This afternoon, Intel announced their earnings for the third quarter of their 2018 fiscal year. Revenue was at a record level compared to any previous quarter, coming in at $19.2 billion, which is a gain of 19% compared to Q3 2017. Gross margin was up 2.2% to 64.5%. Operating income was up 43% to $7.3 billion, and thanks to a tax rate of just 10.4%, net income was up 42% to $6.4 billion. This resulted in earnings per share of $1.38, a gain of 47% from a year ago.

Intel Q3 2018 Financial Results (GAAP)
  Q3'2018 Q2'2018 Q3'2017
Revenue $19.2B $17.0B $16.1B
Operating Income $7.3B $5.3B $4.9B
Net Income $6.4B $5.0B $4.5B
Gross Margin 64.5% 61.4% 62.3%
Client Computing Group Revenue $10.2B +17.2% +16%
Data Center Group Revenue $6.1B +11% +26%
Internet of Things Revenue $919M +4% +8%
Non-Volatile Memory Solutions Group $1.1B flat +21%
Programmable Solutions Group $517M -4% +6%

Intel saw gains across its lineup, despite setbacks on the manufacturing side which have stalled the company at their 14 nm process for several years. The Client Computing Group had revenues of $10.2 billion for the quarter, which is up 16% from a year ago, and operating income was up 26% to $4.5 billion. Intel attributes this growth to continued strong growth in the gaming sector, as well as commercial demand. Intel now puts their modem business into the Client Computing Group, and almost certainly thanks to a design win in a certain smartphone from Cupertino, Intel had growth of over 66% in their modem business, which had revenues of $1.2 billion this quarter. Revenue from notebook processor sales increased 13%, and desktop revenue was up 9%, with Intel overall growing PC volumes by 6% year-over-year. Considering the strong competition right now, that is quite impressive.

The Data Center Group continues its upward trajectory as well, with revenues up 26% to $6.1 billion for the quarter. Operating income grew 37% to $3.1 billion Looking at segments, Intel’s Cloud SP segment grew revenue by 50% year-over-year, and Comms SP was up 30% as datacenters evolve to software defined networks. Intel sold 15% more units in their Data Center Group, at 10% higher average selling prices.

The IOT Group had revenues of $919 million, which is up 8% from a year ago, while operating income grew 120% to $321 million. Non-Volatile Storage was up 21% year-over-year to $1.1 billion, thanks to growth in datacenter and Optane sales, and Intel is transitioning to 64-layer NAND for SSDs, with over 50% of sales now being this type. Operating income was up 408% as Intel earned $160 million from this group this quarter, compared with a $52 million loss last year. Programmable Solutions was up 6% year-over-year to $496 million, although operating income was down slightly at $106 million.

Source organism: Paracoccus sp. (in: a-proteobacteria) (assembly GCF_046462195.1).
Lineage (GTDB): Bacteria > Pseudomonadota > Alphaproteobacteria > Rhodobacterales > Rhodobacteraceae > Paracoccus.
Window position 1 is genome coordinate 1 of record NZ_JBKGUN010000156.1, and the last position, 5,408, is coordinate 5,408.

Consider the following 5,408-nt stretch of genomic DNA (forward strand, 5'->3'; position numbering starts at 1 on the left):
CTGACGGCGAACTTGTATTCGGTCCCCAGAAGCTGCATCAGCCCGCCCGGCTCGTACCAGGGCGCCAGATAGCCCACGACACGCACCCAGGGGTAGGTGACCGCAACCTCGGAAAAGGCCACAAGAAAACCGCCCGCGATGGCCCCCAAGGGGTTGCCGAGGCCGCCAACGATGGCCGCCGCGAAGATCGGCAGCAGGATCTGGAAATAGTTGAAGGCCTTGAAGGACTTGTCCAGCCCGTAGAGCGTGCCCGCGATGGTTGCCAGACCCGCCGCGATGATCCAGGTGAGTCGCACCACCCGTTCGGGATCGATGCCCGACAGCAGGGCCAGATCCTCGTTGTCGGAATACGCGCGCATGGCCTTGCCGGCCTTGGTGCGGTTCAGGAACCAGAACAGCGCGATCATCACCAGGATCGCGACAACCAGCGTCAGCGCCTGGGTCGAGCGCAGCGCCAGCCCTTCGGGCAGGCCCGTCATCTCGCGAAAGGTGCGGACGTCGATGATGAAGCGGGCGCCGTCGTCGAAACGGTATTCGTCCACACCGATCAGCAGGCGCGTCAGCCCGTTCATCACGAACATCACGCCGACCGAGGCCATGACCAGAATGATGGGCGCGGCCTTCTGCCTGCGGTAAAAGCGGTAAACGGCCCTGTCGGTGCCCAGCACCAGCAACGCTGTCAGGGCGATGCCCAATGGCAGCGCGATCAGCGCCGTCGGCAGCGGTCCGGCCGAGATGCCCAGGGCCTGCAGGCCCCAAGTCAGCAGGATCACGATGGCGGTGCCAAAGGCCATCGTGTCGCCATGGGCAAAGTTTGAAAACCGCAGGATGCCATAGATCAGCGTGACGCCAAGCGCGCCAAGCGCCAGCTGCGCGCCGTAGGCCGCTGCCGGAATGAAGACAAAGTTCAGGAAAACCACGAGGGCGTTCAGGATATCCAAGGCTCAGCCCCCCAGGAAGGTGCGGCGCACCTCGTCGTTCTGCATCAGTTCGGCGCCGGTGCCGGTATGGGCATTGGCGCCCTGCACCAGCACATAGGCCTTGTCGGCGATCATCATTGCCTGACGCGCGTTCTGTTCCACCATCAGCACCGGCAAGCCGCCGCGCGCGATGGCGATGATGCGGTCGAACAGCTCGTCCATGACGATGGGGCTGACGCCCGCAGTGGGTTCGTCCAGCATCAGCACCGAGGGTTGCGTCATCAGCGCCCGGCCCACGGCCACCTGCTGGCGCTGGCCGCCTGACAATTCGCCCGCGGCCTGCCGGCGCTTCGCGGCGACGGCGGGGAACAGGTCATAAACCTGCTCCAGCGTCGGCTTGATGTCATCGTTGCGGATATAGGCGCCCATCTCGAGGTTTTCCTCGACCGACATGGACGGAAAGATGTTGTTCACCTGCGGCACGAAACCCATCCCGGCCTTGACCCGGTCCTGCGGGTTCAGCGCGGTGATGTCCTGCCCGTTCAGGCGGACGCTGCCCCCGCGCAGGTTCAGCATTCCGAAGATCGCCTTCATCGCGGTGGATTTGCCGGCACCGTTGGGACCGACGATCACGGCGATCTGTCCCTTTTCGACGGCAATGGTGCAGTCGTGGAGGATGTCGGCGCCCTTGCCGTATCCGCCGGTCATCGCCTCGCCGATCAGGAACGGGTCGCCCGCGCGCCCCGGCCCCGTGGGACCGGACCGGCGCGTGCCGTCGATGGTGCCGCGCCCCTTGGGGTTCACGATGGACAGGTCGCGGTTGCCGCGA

Intel is still promising 10 nm by holiday 2019, but as to what that ends up being is hard to say now. There’s little doubt the company has struggled to move past their 14 nm node, despite increasing R&D spending by 11% since 2015. Originally, they were targeting 100 million transistors per square millimeter, but it’s possible they’ve reset their expectations.

Looking ahead to Q4 2018, Intel is expecting revenue of $19 billion, and they have raised their full-year outlook to expect $71.2 billion for FY 2018.

Source: Intel Investor Relations

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  • eva02langley - Friday, October 26, 2018 - link

    It feels like history is repeating itself. Whatever AMD disrupt, good or bad, Intel can just charge whatever price and win.

    Honestly, if paying 30% more than MSRP is a good deal for you than you deserve to be screwed by Intel.

    My only hope is one day people will stand up against these behaviors and fight for their consumer rights. Let's hope social medias can break these false perceptions dictated by similar companies.
  • peevee - Friday, October 26, 2018 - link

    It is not consumers who choose Intel CPUs, it is corporations and govs. All kinds of deals can be made with people who spend OTHER PEOPLE'S money.
  • Dotans - Friday, October 26, 2018 - link

    AMD does not disrupt anything but the media and clueless analyst.

    On Q3, both AMD and Intel were capacity constrains and the OEMs are taking any inventory available.
  • Klimax - Friday, October 26, 2018 - link

    Little reminder: Those 30% goes to shops, not Intel.
    "False perceptions" cut both ways...
  • peevee - Friday, October 26, 2018 - link

    How come their net income is higher than their operating income? Sold something?
  • Brett Howse - Friday, October 26, 2018 - link

    That's fixed now. Was correct in the text but typo in the chart.

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